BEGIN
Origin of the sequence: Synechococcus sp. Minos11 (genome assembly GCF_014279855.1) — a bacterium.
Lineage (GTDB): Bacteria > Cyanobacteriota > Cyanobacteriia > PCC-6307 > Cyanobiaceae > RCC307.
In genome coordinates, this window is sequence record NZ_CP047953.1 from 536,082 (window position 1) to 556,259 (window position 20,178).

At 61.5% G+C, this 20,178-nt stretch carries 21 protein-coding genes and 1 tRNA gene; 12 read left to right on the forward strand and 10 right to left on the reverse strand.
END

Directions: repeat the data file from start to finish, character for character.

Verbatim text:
Origin of the sequence: Synechococcus sp. Minos11 (genome assembly GCF_014279855.1) — a bacterium.
Lineage (GTDB): Bacteria > Cyanobacteriota > Cyanobacteriia > PCC-6307 > Cyanobiaceae > RCC307.
In genome coordinates, this window is sequence record NZ_CP047953.1 from 536,082 (window position 1) to 556,259 (window position 20,178).

At 61.5% G+C, this 20,178-nt stretch carries 21 protein-coding genes and 1 tRNA gene; 12 read left to right on the forward strand and 10 right to left on the reverse strand.